I say that last thing for several reasons. First, it was a strange evening and I almost didn't get to my destined appointment with the stumbling down deer. I had wrestled back and forth with whether I would drive the long road from my cabin in the pines to the mailboxes down by the highway to pick up the mail. Or should I let it accumulate another day? I had plenty of work to do, and the outing would be an interruption in my progress. But I was expecting an important piece of mail, and it would be better to have it sooner than later. I started for the door and the phone rang. I went out the door and discovered I'd forgotten my mailbox key. Third time, I made it to the car, then decided to jockey the vehicles in the driveway before leaving. This kind of bumbling and redirecting led me right to the deer at the appointed time.
The second reason I think that our encounter—mine and the deer's—was no accident is that I have been researching, writing and working among the predators this past year: wolves and cougars, the natural harvesters of the deer. Everyone in Indian Country knows that deer medicine brings an equal amount of the medicine of the corresponding predators, and vice versa. My latest book in the WILD Mystery Series is WILD SORROW, which will release in March. 2009. It features the plight of the mountain lion, and the ongoing relationship between a woman and a wolf, much like the relationship I have with my own wolf companion.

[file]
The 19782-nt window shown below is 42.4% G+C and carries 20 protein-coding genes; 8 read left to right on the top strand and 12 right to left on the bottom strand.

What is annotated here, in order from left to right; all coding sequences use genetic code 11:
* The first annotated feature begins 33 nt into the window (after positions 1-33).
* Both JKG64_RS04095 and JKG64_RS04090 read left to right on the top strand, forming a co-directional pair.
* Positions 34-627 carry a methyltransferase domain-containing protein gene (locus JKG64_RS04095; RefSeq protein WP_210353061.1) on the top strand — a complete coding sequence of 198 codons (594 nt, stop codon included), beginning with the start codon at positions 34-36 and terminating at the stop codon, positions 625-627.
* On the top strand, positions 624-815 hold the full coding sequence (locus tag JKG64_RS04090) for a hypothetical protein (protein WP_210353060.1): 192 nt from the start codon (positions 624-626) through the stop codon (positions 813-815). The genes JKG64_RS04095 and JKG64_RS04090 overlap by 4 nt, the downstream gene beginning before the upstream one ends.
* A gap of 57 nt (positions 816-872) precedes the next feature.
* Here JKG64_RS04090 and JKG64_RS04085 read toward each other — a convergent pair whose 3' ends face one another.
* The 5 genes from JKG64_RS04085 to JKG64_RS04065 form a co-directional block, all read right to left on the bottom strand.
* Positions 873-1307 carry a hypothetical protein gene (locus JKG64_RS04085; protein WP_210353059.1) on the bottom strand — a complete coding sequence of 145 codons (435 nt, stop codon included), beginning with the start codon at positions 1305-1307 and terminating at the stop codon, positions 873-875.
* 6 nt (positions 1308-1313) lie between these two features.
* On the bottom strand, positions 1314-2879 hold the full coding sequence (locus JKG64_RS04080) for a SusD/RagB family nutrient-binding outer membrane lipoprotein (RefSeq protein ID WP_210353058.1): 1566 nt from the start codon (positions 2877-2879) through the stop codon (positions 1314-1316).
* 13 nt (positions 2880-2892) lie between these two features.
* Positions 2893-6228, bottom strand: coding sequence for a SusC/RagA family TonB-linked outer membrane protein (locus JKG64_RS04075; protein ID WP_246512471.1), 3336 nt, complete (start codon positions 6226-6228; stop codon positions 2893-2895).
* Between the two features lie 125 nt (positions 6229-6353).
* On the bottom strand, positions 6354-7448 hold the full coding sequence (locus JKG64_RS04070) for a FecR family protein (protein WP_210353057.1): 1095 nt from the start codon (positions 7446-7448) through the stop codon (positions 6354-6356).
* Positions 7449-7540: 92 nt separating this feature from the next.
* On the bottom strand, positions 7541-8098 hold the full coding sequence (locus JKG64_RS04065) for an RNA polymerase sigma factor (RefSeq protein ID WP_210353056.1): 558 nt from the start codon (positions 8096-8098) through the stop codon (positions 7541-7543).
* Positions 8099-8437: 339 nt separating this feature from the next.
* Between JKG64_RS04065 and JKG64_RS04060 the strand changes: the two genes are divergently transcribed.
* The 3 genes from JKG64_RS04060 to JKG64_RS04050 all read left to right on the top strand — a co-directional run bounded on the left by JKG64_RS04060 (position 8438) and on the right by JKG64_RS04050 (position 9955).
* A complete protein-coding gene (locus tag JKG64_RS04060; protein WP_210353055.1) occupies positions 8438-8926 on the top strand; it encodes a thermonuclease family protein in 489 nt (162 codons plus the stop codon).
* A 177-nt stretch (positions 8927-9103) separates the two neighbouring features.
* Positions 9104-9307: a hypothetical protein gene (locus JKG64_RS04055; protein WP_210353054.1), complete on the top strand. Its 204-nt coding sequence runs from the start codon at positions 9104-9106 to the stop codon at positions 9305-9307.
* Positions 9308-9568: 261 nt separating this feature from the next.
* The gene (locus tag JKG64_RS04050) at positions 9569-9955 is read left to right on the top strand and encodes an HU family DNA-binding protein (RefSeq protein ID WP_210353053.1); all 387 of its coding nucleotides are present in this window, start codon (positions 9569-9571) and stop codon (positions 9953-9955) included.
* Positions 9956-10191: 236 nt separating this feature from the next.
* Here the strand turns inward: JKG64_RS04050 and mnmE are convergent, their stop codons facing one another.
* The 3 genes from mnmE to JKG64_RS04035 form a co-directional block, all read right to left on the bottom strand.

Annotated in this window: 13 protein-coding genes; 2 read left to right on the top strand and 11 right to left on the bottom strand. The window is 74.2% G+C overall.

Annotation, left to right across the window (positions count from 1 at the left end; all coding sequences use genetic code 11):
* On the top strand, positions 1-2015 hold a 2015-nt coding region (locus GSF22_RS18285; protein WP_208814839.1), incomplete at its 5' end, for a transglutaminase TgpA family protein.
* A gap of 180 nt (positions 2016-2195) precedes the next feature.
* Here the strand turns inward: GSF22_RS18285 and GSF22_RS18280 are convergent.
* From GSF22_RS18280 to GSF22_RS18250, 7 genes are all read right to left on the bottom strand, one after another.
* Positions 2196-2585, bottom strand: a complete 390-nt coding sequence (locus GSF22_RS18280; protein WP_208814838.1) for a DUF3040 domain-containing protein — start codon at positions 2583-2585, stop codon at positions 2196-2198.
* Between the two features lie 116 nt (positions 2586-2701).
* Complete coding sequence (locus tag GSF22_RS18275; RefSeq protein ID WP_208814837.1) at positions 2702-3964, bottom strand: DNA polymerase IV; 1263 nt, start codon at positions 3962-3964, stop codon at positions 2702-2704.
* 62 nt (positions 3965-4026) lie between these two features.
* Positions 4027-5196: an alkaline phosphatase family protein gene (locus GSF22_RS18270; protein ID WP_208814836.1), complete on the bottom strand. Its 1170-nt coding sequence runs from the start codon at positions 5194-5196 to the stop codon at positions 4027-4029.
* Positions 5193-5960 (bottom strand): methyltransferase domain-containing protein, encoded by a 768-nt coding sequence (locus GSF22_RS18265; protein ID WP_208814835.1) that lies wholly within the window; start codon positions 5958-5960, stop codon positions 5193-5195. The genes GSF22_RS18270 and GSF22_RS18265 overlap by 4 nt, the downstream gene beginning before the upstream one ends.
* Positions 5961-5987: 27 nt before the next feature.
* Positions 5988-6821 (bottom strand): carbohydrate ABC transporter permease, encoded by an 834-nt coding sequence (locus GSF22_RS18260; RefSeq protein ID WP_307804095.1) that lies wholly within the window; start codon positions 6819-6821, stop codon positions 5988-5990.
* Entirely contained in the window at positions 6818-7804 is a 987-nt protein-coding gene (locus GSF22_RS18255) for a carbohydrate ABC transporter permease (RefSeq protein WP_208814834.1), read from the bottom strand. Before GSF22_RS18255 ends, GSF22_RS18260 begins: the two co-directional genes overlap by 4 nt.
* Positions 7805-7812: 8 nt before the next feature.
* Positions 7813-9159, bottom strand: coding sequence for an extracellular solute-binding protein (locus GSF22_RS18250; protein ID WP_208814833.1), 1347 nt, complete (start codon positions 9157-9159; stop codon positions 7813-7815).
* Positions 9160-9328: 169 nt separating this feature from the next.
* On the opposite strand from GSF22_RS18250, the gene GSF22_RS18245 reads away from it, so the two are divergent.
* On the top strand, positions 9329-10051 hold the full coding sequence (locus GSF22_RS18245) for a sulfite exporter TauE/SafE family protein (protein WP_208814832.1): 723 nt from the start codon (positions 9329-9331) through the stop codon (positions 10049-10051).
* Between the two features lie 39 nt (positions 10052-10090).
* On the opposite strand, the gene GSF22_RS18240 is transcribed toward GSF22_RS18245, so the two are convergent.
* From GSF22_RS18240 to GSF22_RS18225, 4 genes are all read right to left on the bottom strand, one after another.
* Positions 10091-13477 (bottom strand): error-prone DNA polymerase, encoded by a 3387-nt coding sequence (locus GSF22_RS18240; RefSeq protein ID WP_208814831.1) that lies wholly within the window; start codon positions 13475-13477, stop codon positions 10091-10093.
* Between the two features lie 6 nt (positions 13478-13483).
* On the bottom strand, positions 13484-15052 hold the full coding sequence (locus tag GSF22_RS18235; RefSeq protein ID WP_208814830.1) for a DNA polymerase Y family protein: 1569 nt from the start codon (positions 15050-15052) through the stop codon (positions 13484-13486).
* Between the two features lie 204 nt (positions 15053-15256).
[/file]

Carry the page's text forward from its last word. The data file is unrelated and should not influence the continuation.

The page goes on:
And the third reason is that I seem to witness more than my share of death for a normal citizen living mostly apart from war, genocide, and epidemic. There is something that happens when death is near, as if an unseen portal opens for the spirit in transition, an opening also palpable for the sentient witness nearby. It is as if time hangs in the heavens like the Northern Lights, a brilliant reflection of something else, something too far away and incomprehensible for us to grasp directly through our senses, and yet something so beautiful and precious that even its reflection or illusion—or the very hint of it—awakens awe and breathlessness. Time becomes nothing and everything as each precious moment floats suspended, slow and often painful, but full of grace.